Thompson said although SAISD did away with contact tracing in January, the district will conduct contact tracing in special cases, including in cases of indoor athletics, early childhood and special needs classrooms where students eat together, and when mask wearing is restricted due to sensory issues. Contact tracing will also remain available to teachers when they feel it’s necessary.

“Surges typically happen in the winter when you have exposure to everything else like the flu and other infectious diseases,” said Thompson. “We just want to continue with that support and then if we determine we don’t need it after that, then we’ll redirect our resources.”

North East ISD will not do any contact tracing.

With the elimination of the quarantine requirement, parents can still choose to keep their child home if they’ve been exposed, but D’Lynn McCartney, assistant director of Health Services for NEISD, clarified that the student would be counted as absent. 

“We are really focusing on making sure that students are accessing their education, that they are able to return to school when they are no longer contagious,” said McCartney, adding that students and employees are still required to be out for five days from symptom onset or positive test.

SAISD clarified that if a student’s family member has tested positive, the student will not be sent home from school, Thompson said, adding the student will be monitored for symptoms and get tested.

“We’re happy that we don’t have to quarantine the students and the adults,” said Thompson. “We need employees at work as long as they’re well and we need students in school and as long as they’re well.”

SAISD is awaiting the Texas Education Agency’s approval of the district’s 2022-2023 COVID-19 Testing Program application to fund six testing sites. It was unclear how frequently testing would be offered or how much funding the district would receive.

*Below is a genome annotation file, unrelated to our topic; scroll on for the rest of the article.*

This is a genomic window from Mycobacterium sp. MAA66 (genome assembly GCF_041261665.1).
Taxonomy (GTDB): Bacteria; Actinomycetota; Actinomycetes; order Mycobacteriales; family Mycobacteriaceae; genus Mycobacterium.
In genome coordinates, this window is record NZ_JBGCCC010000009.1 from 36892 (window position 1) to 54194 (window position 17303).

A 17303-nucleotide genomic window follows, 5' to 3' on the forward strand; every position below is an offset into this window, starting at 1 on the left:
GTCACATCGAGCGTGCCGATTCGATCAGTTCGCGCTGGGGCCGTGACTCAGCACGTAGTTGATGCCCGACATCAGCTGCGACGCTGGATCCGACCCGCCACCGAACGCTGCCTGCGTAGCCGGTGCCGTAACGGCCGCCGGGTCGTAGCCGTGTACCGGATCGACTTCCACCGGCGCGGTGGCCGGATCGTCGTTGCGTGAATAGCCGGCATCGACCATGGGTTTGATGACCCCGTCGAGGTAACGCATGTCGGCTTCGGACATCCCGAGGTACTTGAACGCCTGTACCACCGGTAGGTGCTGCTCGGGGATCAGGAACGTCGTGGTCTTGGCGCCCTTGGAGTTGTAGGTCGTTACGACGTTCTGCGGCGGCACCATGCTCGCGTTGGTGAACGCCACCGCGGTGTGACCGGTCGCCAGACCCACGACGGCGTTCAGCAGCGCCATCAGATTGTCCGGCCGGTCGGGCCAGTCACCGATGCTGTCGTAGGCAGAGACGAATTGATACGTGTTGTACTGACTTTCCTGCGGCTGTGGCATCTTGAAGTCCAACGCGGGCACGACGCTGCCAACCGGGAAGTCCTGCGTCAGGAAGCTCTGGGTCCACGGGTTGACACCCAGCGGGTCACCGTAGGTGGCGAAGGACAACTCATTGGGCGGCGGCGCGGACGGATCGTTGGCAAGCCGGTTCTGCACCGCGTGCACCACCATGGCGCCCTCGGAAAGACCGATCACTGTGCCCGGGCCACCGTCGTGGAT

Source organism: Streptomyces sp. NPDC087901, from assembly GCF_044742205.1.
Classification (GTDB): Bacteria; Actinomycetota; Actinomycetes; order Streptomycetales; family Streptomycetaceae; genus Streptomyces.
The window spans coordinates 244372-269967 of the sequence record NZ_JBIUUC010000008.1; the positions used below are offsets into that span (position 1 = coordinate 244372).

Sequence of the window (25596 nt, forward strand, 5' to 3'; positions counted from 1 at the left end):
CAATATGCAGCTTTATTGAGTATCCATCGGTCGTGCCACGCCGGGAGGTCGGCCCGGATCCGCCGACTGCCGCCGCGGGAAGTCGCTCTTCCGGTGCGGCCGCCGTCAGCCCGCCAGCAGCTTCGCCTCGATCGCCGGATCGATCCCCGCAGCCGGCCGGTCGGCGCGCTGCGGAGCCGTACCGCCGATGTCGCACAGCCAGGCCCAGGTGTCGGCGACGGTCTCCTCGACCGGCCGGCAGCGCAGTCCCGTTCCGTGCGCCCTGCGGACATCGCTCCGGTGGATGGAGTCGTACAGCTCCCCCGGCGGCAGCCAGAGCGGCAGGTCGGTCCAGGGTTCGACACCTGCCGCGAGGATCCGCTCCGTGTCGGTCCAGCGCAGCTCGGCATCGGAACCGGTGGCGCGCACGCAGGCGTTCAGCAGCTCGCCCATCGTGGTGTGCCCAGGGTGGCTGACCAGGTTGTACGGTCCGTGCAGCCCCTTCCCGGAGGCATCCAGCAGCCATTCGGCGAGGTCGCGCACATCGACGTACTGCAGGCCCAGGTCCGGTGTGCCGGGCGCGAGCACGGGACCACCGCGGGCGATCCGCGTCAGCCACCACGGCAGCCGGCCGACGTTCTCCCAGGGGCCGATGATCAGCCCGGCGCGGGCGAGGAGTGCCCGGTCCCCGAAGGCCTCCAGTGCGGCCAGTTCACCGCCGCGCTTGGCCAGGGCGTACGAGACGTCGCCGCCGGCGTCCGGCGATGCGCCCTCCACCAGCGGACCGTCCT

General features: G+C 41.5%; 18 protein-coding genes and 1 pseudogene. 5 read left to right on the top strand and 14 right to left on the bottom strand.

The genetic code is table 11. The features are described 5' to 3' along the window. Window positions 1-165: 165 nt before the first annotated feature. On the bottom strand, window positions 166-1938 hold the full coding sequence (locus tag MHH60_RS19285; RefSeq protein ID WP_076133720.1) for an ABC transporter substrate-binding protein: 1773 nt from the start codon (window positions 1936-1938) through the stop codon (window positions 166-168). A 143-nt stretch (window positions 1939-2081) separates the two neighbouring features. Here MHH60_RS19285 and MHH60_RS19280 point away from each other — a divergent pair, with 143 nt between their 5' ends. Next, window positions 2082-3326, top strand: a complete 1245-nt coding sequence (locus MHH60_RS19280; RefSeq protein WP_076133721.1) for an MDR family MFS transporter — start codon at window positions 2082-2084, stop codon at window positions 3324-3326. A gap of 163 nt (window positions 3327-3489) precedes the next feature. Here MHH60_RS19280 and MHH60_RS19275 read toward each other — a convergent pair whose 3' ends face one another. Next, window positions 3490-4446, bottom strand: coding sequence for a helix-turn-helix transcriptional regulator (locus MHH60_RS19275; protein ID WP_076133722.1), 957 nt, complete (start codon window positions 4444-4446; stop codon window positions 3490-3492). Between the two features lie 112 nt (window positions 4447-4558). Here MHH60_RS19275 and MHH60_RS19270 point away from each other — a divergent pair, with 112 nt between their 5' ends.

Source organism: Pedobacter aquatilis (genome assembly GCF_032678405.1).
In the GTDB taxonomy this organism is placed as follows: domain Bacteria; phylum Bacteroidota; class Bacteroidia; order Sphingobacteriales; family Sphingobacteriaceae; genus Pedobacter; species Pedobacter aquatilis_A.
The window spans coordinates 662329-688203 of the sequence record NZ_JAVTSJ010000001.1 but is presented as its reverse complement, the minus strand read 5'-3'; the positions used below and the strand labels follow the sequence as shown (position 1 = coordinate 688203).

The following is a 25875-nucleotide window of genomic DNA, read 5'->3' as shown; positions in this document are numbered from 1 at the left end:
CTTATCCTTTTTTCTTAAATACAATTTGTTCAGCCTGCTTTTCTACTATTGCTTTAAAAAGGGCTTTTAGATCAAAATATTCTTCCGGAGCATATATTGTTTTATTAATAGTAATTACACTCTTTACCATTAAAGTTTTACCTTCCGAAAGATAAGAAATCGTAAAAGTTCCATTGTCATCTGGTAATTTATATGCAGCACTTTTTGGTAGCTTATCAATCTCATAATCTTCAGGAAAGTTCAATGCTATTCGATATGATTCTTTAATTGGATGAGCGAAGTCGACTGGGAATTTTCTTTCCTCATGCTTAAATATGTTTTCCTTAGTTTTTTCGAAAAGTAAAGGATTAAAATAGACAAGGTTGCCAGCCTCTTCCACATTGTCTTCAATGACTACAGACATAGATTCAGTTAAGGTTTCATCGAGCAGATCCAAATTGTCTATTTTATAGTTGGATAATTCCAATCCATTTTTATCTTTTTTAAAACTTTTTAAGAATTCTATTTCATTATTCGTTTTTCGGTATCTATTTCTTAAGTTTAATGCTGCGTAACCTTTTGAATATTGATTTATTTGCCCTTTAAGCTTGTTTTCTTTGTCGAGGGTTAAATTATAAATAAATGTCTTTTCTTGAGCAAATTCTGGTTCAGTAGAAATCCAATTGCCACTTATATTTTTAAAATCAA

North East and Northside ISD schools will offer testing at campus nurses’ offices and will point parents to order free tests from the government online.

Each district will offer occasional vaccine drives. Northside and San Antonio will publish a calendar for free COVID-19 vaccines on their websites. Both districts offered vaccine drives ahead of the school year to insured students and staff. North East ISD said it will not offer vaccines, due to their wide availability at pharmacies and grocery stores.

No districts have mask mandates, but they welcome students and staff to wear masks if they would like. SAISD particularly is encouraging masking with signage and district leadership modeling the practice when risk levels are high to emphasize its importance, said Thompson.

In its update, the CDC recommended improving indoor air ventilation. Thompson said SAISD installed new air filtration units last year to help with prevention and will rely on that this year.

Northside ISD said its focus will be on robust cleaning measures, sanitizing and wiping down frequently used surfaces.

“Students need to be in class and it’s really important,” said McCartney. “They lose a lot of valuable instruction time when they’re at home, so hopefully, by these little looser guidelines, we’re able to return to the classroom a little bit.”

Raquel Torres is the San Antonio Report's breaking news reporter. A 2020 graduate of Stephen F. Austin State University, her work has been recognized by the Texas Managing Editors. She previously worked...